Theoretical and Applied Climatology

, Volume 102, Issue 1–2, pp 1–12

Comparison of statistical clustering techniques for the classification of modelled atmospheric trajectories

  • P. Kassomenos
  • S. Vardoulakis
  • R. Borge
  • J. Lumbreras
  • C. Papaloukas
  • S. Karakitsios
Original Paper

DOI: 10.1007/s00704-009-0233-7

Cite this article as:
Kassomenos, P., Vardoulakis, S., Borge, R. et al. Theor Appl Climatol (2010) 102: 1. doi:10.1007/s00704-009-0233-7

Abstract

In this study, we used and compared three different statistical clustering methods: an hierarchical, a non-hierarchical (K-means) and an artificial neural network technique (self-organizing maps (SOM)). These classification methods were applied to a 4-year dataset of 5 days kinematic back trajectories of air masses arriving in Athens, Greece at 12.00 UTC, in three different heights, above the ground. The atmospheric back trajectories were simulated with the HYSPLIT Vesion 4.7 model of National Oceanic and Atmospheric Administration (NOAA). The meteorological data used for the computation of trajectories were obtained from NOAA reanalysis database. A comparison of the three statistical clustering methods through statistical indices was attempted. It was found that all three statistical methods seem to depend to the arrival height of the trajectories, but the degree of dependence differs substantially. Hierarchical clustering showed the highest level of dependence for fast-moving trajectories to the arrival height, followed by SOM. K-means was found to be the least depended clustering technique on the arrival height. The air quality management applications of these results in relation to PM10 concentrations recorded in Athens, Greece, were also discussed. Differences of PM10 concentrations, during certain clusters, were found statistically different (at 95% confidence level) indicating that these clusters appear to be associated with long-range transportation of particulates. This study can improve the interpretation of modelled atmospheric trajectories, leading to a more reliable analysis of synoptic weather circulation patterns and their impacts on urban air quality.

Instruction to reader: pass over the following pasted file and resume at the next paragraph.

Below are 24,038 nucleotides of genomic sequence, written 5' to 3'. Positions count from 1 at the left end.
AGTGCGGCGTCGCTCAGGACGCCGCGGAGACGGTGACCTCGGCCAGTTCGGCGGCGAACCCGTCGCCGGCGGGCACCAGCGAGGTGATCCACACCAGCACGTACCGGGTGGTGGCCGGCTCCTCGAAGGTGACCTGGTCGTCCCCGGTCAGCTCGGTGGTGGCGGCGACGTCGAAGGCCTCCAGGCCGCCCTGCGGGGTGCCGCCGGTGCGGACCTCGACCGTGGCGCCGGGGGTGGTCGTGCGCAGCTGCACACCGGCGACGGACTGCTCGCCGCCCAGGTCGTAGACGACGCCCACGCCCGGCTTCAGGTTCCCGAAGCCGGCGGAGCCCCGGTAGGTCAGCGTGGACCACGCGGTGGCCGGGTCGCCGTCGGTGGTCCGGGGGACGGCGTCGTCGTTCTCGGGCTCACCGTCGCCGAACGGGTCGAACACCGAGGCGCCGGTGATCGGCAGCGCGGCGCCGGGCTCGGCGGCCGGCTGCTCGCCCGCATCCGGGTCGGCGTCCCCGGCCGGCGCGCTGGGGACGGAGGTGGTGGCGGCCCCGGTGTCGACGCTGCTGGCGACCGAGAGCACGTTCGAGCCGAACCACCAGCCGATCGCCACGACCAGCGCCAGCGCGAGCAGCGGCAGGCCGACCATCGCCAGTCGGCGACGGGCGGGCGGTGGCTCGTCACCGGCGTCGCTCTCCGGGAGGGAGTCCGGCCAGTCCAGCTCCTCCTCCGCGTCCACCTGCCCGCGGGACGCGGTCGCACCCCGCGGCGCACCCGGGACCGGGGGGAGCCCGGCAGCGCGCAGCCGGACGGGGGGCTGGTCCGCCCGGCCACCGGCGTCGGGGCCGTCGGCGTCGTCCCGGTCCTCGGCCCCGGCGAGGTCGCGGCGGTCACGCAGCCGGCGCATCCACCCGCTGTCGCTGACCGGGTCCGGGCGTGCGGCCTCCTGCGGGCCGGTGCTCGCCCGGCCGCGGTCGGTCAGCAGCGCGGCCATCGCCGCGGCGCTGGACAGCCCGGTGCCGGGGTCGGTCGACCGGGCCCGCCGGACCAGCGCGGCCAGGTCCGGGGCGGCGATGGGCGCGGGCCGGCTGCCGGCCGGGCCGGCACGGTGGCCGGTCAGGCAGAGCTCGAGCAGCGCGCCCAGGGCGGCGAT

Copyright information

© Springer-Verlag 2009

Authors and Affiliations

  • P. Kassomenos
    • 1
  • S. Vardoulakis
    • 2
  • R. Borge
    • 3
  • J. Lumbreras
    • 3
  • C. Papaloukas
    • 4
  • S. Karakitsios
    • 4
  1. 1.Department of Physics, Laboratory of MeteorologyUniversity of IoanninaIoanninaGreece
  2. 2.Public and Environmental Health Research UnitLondon School of Hygiene and Tropical MedicineLondonUK
  3. 3.Department of Chemical and Environmental EngineeringTechnical University of Madrid, (UPM)MadridSpain
  4. 4.Department of Biological Applications and TechnologyUniversity of IoanninaIoanninaGreece

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